If the gunman in Saturday’s mass shooting had sought mental health treatment years ago, doctors could have been able to work out his problems before he allegedly unleashed terror on the crowd outside a Safeway in southern Arizona, a top state health official told FoxNews.com on Monday.
But that early intervention likely never happened. Though colleagues and acquaintances expressed concern, particularly over the past year, about Jared Lee Loughner’s mental state, no evidence has yet emerged showing he sought treatment.
Pima Community College effectively kicked Loughner off campus last September after a series of disruptions and told him that if he ever wanted to return he’d need a “mental health clearance” from a professional saying he did not present a danger. Loughner never returned with the document.
Dr. Laura Nelson, deputy director for behavioral health at the Arizona Department of Health Services, told FoxNews.com the state has no record of Loughner, 22, seeking mental health treatment in the public system.
“I truly believe that it could have (helped),” Nelson said.
Loughner also reportedly did not seek help in the Pima County system. Now that six people are dead and 14 wounded in the wake of Saturday’s shooting, experts and officials and acquaintances say Loughner clearly had mental health issues that should have been addressed.
Personal accounts and public records suggest that Loughner’s behavioral problems didn’t start to surface until his late teenage years. He was in concert band and jazz band before dropping out of high school in 2006. He liked rock music. And home life may not have been so bad -- while little is known about his father other than his proclivity for bickering with neighbors, Loughner’s mother was a loyal employee with the local parks department who had been on staff since 1987.
Then something about Jared Loughner changed.
Nelson, while careful not to offer a diagnosis of Loughner, described in general terms a mental illness profile that would sound familiar to anyone following Loughner’s case. The doctor said that schizophrenia, as well as bipolar disorder, often stay dormant until the college years.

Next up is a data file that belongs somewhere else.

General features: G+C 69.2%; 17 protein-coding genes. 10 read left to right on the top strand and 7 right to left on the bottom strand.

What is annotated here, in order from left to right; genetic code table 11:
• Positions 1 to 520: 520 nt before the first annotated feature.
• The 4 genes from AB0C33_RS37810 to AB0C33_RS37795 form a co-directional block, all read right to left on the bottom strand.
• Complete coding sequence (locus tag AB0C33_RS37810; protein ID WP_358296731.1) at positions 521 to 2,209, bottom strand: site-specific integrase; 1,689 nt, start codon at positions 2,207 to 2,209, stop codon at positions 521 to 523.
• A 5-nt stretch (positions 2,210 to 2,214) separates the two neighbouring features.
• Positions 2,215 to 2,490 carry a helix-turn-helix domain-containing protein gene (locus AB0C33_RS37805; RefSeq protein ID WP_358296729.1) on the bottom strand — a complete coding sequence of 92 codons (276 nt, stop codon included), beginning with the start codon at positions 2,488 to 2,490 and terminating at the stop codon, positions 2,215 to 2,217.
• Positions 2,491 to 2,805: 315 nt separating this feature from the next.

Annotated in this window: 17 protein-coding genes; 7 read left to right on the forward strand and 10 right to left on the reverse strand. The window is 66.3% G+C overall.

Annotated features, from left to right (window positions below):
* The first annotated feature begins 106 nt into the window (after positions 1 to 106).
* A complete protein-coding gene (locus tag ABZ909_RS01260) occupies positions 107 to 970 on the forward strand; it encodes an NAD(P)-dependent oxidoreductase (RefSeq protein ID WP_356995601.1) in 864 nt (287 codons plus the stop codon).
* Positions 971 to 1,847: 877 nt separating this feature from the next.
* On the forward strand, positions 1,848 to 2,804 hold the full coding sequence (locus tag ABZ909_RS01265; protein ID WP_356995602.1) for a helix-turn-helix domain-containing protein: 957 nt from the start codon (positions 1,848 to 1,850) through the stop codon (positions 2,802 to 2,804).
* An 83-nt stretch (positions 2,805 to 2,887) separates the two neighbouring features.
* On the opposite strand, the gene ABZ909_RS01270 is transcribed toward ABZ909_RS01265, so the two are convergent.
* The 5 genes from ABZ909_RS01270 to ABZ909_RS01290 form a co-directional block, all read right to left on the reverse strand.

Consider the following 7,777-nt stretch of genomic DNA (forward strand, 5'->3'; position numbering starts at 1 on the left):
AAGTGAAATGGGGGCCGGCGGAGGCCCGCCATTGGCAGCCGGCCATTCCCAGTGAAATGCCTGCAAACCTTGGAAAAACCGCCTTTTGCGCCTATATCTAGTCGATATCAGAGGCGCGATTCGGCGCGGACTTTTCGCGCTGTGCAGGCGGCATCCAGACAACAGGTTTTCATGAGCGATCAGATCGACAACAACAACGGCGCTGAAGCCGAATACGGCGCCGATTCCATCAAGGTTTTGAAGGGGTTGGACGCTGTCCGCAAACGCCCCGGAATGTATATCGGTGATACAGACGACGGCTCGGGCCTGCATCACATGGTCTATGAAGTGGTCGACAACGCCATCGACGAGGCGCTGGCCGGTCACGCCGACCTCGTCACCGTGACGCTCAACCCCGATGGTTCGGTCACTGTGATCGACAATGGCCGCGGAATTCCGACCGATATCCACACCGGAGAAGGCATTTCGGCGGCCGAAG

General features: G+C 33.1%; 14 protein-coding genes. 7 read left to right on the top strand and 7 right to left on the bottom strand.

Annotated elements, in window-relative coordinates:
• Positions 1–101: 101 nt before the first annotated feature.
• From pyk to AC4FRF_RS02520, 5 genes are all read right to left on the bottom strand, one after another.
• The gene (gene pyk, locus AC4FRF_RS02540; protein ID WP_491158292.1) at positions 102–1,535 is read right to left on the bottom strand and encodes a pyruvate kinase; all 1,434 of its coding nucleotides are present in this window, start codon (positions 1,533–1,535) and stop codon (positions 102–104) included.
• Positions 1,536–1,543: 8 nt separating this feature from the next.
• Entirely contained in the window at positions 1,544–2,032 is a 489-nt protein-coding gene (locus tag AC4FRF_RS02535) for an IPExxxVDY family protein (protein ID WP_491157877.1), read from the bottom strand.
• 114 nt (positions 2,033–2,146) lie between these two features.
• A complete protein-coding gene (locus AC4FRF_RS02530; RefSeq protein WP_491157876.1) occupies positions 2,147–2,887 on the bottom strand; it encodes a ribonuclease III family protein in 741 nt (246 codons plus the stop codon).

“Many times, more serious mental illnesses will become much more evident in the late teenage years, early adulthood,” she said. For schizophrenia patients, she said, they may be predisposed to the illness but not ’t show it until the symptoms are set off by a “trigger.” That could be a traumatic event or substance abuse, including the use of marijuana – a drug Loughner apparently used quite a bit. The symptoms, Nelson said, are hallucinations, paranoia, “losing touch with reality” and becoming “socially withdrawn.”
Nelson said mental illness alone typically does not make people violent. But she said substance abuse can contribute and that people who have “anti-social behavioral tendencies could be prone to violence.”
Though Loughner had friends in high school, neighbors who had fleeting contact with him over the last few years said he kept to himself. He would walk his dog around the neighborhood but not respond to others.
A portrait of Loughner’s home life is still emerging. Anthony Woods, a teenager who lives next door, said Loughner’s father would argue a lot with neighbors over trivial matters. But his mother, Amy, was apparently a nature lover. She started out with Pima County’s Parks and Recreation Department as a maintenance worker nearly 25 years ago and later became a horticulturist. Most recently she was employed as a park manager for the Agua Caliente Park, supervising staff and tending to the 101-acre park described online as an “oasis in the desert.”
“She’s been with us a long time,” Pima County Human Resources Director Gwyn Hatcher told FoxNews.com.
Dr. Keith Ablow, a psychiatrist and member of the Fox News Medical A-Team, said Jared Loughner appeared “psychiatrically ill” and should have been admitted to a psychiatric unit.
Now that six people are dead, including a federal judge and a 9-year-old girl, and Rep. Gabrielle Giffords, D-Ariz., is suffering from a traumatic gunshot wound to the head, few in Tucson have any sympathy for Loughner. In a small coffee shop up the street from Loughner’s house on Monday, customers chatted passionately about the need for justice in the case. One expressed concern that the insanity defense would be used.
Nelson said a lesson can still be drawn from all of this. She said teachers, family members, health professionals, members of the clergy and others must be cognizant of the signs of mental illness and encourage anyone showing those signs to seek help.
“People really can get better,” she said.